For my inaugural post, I thought it best to write about something that puts me dangerously close to being labeled a misogynistic bastard. When you’re a straight, white male, you can never be too careful when writing opinions about… well, anybody who’s not a straight, white male. C’est la vie.
But here we are, talking about women in music. What are they good for? We’ve had plenty of (purportedly) straight, white males to fill the roles of the musicians, and conductors, and composers, and critics, and choreographers, and patrons…
It almost seems that half of the human species has been ignored for the last 8 or 9 centuries of musical history. Women’s claim to fame in music is Hildegard von Bingen, Clara Schumann (who never would have become a household name, talent notwithstanding, if her husband hadn’t provided the stepping stool for her to climb out of the sexist tar pit), and Nadia Boulanger, who has only been dead just long enough for the world to decide whether or not she actually deserved to be famous. It’s looking good, but probably because she taught Aaron Copland and Daniel Barenboim… two straight, white males. (Okay, yes, Copland was gay, but he kept it a secret. Same thing, societally speaking.)
Okay, so we’re not at a great place where women are concerned in music. After studying (more or less) with Abbie Conant in Germany, this was really brought to my attention. Read this article detailing her struggle to be the only female brass player in the Munich Philharmonic. Even if you don’t think you have time, read it.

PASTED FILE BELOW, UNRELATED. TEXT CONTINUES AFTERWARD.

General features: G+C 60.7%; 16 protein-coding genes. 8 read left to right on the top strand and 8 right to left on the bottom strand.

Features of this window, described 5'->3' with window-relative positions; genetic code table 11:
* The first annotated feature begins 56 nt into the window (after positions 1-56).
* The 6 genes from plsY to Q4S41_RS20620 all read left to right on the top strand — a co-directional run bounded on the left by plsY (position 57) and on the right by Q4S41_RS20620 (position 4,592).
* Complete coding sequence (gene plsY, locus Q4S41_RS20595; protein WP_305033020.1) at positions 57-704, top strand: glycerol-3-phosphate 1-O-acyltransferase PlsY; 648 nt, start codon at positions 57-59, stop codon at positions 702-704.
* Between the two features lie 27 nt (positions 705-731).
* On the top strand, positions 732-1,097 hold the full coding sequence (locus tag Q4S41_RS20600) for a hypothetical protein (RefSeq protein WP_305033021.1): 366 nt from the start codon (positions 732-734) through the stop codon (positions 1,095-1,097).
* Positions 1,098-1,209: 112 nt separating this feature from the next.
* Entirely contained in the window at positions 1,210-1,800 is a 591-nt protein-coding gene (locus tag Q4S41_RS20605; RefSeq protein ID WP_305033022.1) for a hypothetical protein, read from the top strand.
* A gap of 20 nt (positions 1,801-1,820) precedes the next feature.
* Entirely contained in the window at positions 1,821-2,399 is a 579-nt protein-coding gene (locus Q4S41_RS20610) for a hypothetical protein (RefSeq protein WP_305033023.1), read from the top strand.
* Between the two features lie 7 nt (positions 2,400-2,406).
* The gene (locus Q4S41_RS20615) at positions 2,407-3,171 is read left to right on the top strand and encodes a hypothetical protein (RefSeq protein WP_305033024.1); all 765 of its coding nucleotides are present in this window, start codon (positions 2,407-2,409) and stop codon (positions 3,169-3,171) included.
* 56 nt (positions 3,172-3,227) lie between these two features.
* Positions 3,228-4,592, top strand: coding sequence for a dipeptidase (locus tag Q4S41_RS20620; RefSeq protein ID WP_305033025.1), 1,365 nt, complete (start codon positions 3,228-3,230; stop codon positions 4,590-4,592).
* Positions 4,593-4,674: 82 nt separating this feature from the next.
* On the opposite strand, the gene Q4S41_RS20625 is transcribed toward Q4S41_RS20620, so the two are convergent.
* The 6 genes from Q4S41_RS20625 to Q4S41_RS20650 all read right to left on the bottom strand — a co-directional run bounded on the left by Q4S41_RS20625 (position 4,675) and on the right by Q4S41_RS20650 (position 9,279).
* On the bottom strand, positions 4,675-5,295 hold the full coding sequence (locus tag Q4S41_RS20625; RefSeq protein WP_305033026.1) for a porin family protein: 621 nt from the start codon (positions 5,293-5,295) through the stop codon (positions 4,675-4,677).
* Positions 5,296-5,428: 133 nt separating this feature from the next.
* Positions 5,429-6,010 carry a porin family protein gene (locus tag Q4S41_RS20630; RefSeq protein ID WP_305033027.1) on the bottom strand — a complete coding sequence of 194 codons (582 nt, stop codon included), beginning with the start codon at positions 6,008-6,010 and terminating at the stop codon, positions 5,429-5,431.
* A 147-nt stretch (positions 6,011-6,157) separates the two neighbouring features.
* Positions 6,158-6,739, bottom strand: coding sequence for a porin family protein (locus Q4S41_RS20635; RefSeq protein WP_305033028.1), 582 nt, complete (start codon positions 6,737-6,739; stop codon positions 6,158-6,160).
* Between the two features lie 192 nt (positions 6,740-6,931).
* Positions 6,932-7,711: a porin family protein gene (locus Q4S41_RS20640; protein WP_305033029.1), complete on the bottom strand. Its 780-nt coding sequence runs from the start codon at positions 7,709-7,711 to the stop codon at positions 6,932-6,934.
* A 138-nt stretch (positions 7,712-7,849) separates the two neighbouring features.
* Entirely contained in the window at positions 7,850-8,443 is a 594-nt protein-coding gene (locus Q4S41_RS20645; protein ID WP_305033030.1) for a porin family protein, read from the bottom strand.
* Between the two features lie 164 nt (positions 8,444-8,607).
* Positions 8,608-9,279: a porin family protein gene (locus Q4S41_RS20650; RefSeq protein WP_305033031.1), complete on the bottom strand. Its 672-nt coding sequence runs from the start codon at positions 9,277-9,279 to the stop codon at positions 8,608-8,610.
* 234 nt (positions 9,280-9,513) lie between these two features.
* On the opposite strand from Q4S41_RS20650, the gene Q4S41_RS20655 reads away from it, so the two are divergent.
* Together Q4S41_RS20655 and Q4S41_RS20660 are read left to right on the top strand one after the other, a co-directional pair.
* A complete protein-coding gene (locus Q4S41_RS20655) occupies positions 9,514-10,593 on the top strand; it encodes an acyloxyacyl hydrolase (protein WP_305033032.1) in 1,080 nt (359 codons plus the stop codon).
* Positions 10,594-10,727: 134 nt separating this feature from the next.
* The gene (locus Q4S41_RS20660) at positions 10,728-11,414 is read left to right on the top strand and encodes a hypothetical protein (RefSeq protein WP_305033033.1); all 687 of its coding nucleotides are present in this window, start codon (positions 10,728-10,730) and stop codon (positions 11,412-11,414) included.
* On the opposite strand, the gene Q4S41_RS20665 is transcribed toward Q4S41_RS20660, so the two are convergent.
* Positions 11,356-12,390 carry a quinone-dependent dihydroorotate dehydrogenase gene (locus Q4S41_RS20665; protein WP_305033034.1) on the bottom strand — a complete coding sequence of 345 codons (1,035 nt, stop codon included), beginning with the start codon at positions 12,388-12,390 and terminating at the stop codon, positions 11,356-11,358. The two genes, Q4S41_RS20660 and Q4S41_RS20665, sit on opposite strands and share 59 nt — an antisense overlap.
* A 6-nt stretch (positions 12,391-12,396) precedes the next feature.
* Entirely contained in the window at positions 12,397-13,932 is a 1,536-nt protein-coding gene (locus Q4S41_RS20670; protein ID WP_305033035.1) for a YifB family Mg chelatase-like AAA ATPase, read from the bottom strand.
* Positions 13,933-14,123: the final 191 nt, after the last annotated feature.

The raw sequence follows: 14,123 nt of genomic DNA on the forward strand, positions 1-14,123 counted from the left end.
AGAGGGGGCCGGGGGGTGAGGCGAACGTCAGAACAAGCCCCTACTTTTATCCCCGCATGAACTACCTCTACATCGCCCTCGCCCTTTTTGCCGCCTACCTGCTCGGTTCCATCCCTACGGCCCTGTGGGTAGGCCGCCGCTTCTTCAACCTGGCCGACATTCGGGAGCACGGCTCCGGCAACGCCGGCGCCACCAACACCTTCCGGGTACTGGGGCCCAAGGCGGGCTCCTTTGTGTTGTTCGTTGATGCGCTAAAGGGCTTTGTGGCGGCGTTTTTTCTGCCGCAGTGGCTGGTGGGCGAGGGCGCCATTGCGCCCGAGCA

It’s obvious that we need to do an about-face on our opinion of women in orchestras and the musical world at large. It’s our duty as a forward-looking human race. It’s what our conscience tells us to do. It’s what’s right.
But I’m going to be selfish for a bit.
I want women to become a greater part of the creative musical world because they’ve got stuff we’ve never heard or seen. I want to see and hear that stuff!
Women think differently than men. Our brains function differently, and often arrive and different conclusions from the same information. This is backed up by scientific studies all over the place. It’s good news, too! It’s why we need more women planning our governments, making decisions and guiding our future: more viewpoints considered means more progress made.
And what is more personal than the act of making music? Where do you find the purest distillation of our thoughts, feelings, and experiences outside of their expression through music? Because I’m a musician, I’m just going to go ahead and answer these questions with “nothing” and “nowhere.” I feel as if the music I write is intensely, deeply “me,” and the decisions I make when performing music come from a personal place. It’s part of what makes music so awesome!
Having studied with some female composers (rare though they may be), and listened to the music of others, I can safely say that women’s music is different than men’s. I don’t know why, I can’t explain quantitatively how, but the truth is there. Female performers perform differently, female conductors conduct differently, and female composers absolutely write differently.
Again, being selfish, this is why I’m excited for the future of music and the greater involvement that women are having in it, and why I work just as seriously with my female colleagues, professors and students as I would my male ones: there’s an entire half of the creative process we’ve simply overlooked for the majority of the last millennium. Don’t you want to hear what it sounds like? Aren’t you just a little bit curious?